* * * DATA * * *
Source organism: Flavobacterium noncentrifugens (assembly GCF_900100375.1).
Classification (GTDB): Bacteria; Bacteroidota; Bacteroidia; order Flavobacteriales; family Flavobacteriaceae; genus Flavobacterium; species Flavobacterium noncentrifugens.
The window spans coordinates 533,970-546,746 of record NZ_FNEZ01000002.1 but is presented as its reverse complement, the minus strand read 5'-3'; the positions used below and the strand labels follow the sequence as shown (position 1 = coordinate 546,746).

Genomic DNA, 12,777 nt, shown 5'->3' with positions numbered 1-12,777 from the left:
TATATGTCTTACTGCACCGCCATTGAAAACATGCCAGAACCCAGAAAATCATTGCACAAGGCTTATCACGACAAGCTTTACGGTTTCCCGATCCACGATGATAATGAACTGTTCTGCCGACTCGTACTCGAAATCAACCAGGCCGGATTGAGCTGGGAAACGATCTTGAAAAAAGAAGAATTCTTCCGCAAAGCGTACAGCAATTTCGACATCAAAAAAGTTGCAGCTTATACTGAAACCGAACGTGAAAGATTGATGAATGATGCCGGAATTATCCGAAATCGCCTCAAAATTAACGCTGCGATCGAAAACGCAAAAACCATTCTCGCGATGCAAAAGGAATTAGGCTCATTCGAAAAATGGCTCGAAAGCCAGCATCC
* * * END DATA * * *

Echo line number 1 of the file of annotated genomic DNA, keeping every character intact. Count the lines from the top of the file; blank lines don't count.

Source organism: Flavobacterium noncentrifugens (assembly GCF_900100375.1).